Of the lamb world
As part of the meat quality side of the program, groups of eight to 10 commercial ewes are joined to a ram with the offspring grown out and sent to Thomas Foods International at Tamworth for processing.
Here, both loins are removed, one is tested for meat quality traits such as marbling (Tom has worked with the University of New England to develop an IMF grading score for lamb), sheer force and tenderness, and the other used for consumer taste testing.
“Really it is a process of getting consumer data, marbling data and then looking for that one sire that pops out the top and can do things others can’t... an absolute outlier,” Tom said.
“The angus and wagyu industries were built off outliers... all of a sudden New Design 036 popped up and Angus went up another level, and the wagyu industry is based on a few bulls from which producers can market cattle. This will be no different.”
THE challenge for the Bulls, however, has been to increase eating quality without sacrificing maternal traits such as fertility because, as Tom points out, “at the end of the day you still want them to have a heap of lambs that grow quickly”.
He said it had also proved difficult to find Hampshire Downs with commercially relevant growth, and marbling.
“We have found some rams with good IMF but they are 6kg behind on weaning weight,” he said. At Kinross, the bulk of the Hampshire Down flock lambs in June with ewe lambs following in August.
All rams are genomic tested at lamb marking with this information used to predict marbling traits.
Tom said with 300-400 Kinross rams expected to be born next year genomic work was particularly important because “we want to be able to screen as quickly as possible which ones are going to perform”.
Seventy one of the top 100 rams for marbling on the Sheep Genetics Australia database are Kinross rams, from a total pool of 45,000.
Tom cited weight, age and genetics as the three biggest determinants of marbling and said a lot of work has been done with clients on determining best feed types, and slaughter ages and weights for lambs.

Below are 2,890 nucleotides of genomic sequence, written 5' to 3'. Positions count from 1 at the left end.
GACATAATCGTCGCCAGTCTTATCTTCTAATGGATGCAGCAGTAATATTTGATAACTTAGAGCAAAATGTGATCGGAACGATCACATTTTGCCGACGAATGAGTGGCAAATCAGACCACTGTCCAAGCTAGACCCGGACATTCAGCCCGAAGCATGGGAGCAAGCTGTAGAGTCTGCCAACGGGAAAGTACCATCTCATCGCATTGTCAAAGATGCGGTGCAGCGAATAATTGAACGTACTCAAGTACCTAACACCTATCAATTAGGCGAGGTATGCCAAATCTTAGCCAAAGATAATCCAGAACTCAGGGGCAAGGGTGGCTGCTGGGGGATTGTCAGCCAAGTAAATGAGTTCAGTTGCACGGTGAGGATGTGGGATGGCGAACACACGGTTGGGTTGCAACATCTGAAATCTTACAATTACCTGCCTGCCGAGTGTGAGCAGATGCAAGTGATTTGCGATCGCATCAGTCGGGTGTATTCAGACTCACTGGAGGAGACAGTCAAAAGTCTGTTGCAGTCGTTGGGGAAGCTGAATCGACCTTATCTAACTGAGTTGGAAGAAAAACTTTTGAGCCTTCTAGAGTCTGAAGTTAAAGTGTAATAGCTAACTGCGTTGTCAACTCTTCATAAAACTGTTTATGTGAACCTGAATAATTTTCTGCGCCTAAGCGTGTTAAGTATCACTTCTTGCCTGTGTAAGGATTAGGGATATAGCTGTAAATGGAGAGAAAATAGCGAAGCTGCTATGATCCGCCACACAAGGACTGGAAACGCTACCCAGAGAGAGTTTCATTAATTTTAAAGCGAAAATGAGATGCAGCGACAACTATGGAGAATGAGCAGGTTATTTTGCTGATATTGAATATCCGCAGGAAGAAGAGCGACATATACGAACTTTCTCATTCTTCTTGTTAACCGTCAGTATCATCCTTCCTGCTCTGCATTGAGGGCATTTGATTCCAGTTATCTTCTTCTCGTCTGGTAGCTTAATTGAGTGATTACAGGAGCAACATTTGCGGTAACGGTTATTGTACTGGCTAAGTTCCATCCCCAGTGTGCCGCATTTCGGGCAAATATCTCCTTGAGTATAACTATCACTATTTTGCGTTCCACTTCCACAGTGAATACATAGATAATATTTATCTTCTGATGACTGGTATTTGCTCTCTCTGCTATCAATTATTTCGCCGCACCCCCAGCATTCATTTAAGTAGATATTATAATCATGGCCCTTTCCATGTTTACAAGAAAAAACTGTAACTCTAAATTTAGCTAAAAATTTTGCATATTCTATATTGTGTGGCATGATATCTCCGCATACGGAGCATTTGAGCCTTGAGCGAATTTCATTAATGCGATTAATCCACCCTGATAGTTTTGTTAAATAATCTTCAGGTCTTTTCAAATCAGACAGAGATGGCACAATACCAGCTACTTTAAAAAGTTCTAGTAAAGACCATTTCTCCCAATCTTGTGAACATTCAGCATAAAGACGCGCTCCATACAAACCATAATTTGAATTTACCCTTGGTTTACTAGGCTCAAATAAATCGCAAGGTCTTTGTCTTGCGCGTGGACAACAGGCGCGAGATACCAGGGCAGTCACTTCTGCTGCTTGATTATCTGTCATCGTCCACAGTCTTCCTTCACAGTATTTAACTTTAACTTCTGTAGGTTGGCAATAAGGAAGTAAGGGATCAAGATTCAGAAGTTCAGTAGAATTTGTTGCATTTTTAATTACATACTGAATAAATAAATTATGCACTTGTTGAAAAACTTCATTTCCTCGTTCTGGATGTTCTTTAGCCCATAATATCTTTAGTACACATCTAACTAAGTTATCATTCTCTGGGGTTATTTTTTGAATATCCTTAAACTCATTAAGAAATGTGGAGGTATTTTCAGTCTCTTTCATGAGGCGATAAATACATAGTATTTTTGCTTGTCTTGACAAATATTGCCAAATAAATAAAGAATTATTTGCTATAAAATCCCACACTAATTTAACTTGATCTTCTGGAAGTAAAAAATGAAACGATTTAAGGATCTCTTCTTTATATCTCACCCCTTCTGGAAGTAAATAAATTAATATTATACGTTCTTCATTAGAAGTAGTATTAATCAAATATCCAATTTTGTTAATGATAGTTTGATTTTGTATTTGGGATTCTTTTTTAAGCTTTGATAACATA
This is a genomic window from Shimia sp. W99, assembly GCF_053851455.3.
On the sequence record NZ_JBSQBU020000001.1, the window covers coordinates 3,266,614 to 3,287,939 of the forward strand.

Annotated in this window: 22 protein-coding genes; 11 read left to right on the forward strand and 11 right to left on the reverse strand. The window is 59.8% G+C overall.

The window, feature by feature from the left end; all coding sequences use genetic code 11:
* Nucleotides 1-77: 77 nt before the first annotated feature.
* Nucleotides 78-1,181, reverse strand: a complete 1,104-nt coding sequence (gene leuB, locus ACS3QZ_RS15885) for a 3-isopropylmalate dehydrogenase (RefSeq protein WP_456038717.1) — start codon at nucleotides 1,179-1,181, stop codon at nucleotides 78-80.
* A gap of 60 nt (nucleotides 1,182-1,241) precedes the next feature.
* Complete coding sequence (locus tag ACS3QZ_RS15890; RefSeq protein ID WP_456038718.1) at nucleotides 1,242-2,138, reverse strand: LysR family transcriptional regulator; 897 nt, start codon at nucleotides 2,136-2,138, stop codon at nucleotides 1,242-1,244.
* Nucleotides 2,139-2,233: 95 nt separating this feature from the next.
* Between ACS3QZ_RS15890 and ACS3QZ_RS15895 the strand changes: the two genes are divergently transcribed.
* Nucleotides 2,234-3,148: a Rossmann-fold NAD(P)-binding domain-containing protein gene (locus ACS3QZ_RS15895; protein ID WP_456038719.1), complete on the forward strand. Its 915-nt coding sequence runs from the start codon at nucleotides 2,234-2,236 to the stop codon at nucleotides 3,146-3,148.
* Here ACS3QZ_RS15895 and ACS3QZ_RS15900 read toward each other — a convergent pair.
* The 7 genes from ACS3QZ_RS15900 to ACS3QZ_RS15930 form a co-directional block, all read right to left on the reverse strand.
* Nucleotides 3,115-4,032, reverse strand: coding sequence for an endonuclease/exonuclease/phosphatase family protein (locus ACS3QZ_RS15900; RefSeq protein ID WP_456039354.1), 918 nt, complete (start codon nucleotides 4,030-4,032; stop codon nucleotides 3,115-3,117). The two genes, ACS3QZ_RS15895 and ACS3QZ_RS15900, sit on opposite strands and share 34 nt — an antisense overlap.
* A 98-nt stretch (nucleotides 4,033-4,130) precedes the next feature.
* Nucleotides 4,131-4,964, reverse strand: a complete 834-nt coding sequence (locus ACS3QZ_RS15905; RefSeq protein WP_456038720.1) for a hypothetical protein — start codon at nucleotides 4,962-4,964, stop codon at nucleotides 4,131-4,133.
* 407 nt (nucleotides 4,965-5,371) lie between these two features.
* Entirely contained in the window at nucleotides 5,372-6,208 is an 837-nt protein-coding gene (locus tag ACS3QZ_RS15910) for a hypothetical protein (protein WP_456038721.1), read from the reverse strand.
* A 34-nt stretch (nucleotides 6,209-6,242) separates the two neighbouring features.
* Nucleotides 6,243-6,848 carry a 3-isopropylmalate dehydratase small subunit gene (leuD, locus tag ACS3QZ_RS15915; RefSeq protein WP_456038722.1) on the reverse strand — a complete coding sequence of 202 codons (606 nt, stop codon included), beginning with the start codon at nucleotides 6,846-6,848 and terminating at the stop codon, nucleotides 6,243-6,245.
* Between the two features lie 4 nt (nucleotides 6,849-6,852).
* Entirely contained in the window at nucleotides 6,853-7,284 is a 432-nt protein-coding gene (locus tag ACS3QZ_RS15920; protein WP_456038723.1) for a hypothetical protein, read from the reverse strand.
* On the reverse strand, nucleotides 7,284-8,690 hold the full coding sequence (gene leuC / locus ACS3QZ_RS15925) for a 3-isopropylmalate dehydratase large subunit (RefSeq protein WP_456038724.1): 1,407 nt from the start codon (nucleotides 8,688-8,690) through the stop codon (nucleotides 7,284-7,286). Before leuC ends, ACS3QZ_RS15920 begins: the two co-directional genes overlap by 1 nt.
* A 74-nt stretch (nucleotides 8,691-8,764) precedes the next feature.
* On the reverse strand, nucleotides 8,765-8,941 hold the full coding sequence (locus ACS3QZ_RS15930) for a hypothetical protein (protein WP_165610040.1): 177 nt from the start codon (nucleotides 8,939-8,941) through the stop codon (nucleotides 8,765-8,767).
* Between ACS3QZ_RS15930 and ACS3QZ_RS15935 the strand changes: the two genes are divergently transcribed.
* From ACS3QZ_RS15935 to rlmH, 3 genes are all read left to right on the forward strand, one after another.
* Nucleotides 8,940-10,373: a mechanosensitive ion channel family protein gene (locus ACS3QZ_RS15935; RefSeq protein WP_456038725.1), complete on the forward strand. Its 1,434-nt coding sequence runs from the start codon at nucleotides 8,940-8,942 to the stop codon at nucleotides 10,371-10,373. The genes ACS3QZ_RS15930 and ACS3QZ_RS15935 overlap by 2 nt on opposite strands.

The Bulls are currently growing the Hampshire Down-sired lambs they are using for research purposes out to 30-35kg carcass weight on a combination of grass, roughages and grain.
“But the better we get with the genetics, the less important the feed will become,” he said.
“If you look at angus cattle, as they are getting the genetics better the cattle are performing as well off grass as they used to do off 200 days of grain.”
Tom said the aim wasn’t to have their own lamb product but to be “a research brand in essence”.
“That is one thing we decided from the start... all we want to be able to do is do the genetic research and facilitate our clients,” he said.
“Our client base will produce 800,000 lambs this year so we have the scale to be able to flick a switch and change big whacks of lambs (to adapt to changing consumer demand).”
NOW the wait begins to see if consumers put their money where their mouths are. And the early signs are promising.
The Bulls have worked closely with Meat and Livestock Australia market research data, which suggests consumers in export markets such as Japan are willing to pay almost three times the average price of lamb for “five-star” product.
Australians are willing to fork out two and a half times the average. Tom said while only 4-5 per cent of the population could pay such a premium, in Australia that still equated to more than one million people. Some Kinross Station product has been sold through the Meatsmith specialty butcher chain in Melbourne and next year, “while a lot of it is still R&D”, they plan to have product in China, Japan as well as top-end Melbourne and Sydney markets. Tom said consumer trends were changing, with people choosing to reduce their meat intake during the week. But come the weekend “when they want to splurge”, they were seeking something “that is off the charts”.
“And they want to pay for it – we see that is where we’ve got to be,” he said.
“We’re not going to do it cheap like chicken. Lamb retails four times the price of chicken – that’s the reality.”
Tom said there were also opportunities for the Hampshire Down from a “breed branding” perspective.
“When you mention the word wagyu or angus or even hereford... you know what you think of,” he said.
“Wagyu retails about 29 per cent higher than angus.
“There is an opportunity to use breed branding more in sheep. The Hampshires offer potential for that... everyone loves a rare breed and they are more consistent to say the mainstream Dorset and White Suffolk.” It is Lambpro’s larger clients – “the big players in the industry... the ones that can see the global context of meat” – that are sitting up and taking notice of the Bulls.
“The feedback so far is good... they can see lamb going down the branding path,” said Tom, who will offer 200 Hampshire Down rams for sale this year, including 100 at Lambpro’s on-property auction next month (where for the first time marbling estimated breeding values will be offered on all maternal sale rams).
“This is really about positioning where our clients want to be in five years’ time.”
On the tip of everyone’s lips.
MAKING CHANGE: Tom Bull, with his kids Hamish, 10, Hattie, 8, Eddie, 6, run Lambpro.
Tom, Hamish, Hattie and Eddie on the farm.